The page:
In 2008, many Americans were left with a general sense of concern for our economy. The mortgage and credit crisis, presidential election and record federal budget deficits have caused many of our physician clients to believe that taxes will increase.
Though it is possible (albeit slightly) that taxes will not be increased in the next four years, it is irresponsible to assume that taxes will never increase again. Since we can't possibly know when we will retire, what tax rates will be when we retire, or how long we will live after we retire, we have to make every effort to add tax flexibility into long-term retirement planning.
We spread our investments across different classes to ensure that if something negative impacts one company or one industry, the total portfolio is not significantly affected.
With tax diversification, a similar theory applies. If you have some investments that may be taxed as ordinary income, some that may be taxed at capital gains or dividend tax rates, and have some assets that may not be taxable at all, you have flexibility. When ordinary income tax rates are very high, you may choose to spend assets that are taxed at low capital gains tax rates, or not taxed at all. When rates are low, you may choose to pay those taxes now.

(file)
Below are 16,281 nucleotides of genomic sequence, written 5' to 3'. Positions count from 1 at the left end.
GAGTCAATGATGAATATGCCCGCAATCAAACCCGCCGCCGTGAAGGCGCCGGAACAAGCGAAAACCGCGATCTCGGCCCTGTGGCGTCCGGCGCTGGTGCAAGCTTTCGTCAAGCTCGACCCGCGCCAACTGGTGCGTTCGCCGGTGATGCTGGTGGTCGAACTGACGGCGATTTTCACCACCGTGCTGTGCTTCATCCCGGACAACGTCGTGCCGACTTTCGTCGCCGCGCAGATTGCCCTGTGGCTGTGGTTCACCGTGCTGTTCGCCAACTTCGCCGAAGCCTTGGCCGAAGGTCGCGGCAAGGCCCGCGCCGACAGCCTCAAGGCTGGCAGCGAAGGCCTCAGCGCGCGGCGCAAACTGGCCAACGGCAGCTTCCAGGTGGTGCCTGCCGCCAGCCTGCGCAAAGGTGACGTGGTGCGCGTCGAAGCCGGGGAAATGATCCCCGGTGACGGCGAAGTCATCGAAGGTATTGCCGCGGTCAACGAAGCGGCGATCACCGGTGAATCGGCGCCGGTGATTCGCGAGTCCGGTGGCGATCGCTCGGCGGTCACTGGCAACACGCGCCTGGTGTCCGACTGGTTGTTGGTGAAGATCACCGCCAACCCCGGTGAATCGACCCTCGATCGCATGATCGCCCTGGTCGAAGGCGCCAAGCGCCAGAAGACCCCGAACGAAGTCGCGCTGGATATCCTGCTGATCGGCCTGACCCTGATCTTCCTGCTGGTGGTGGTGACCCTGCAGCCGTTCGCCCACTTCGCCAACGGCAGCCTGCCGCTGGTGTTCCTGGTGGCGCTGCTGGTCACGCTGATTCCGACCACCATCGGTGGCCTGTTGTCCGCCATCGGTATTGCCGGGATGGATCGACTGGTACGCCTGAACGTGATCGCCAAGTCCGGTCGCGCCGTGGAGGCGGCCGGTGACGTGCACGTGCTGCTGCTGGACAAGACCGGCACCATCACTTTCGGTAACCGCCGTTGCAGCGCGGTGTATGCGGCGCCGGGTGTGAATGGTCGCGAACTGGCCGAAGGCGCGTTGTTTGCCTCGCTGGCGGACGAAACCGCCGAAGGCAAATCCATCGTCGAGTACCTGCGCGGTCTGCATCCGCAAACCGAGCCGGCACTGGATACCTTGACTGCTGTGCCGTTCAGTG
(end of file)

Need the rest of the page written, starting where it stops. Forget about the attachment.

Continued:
For example, most wise real estate investors in the past few years have not made 1031 exchanges. They volunteered to pay the 15 percent capital gains taxes. Others deferred the tax and may have to pay rates of 20 percent or 28 percent when they sell (if rates increase).
The goal is to have flexibility so you are never at the mercy of one legislative change.
The concept is quite simple. A properly tax-diversified portfolio minimizes the risk of loss when taxes increase, and provides flexibility that can afford savvy taxpayers the opportunity to minimize total taxes paid over a lifetime of investing.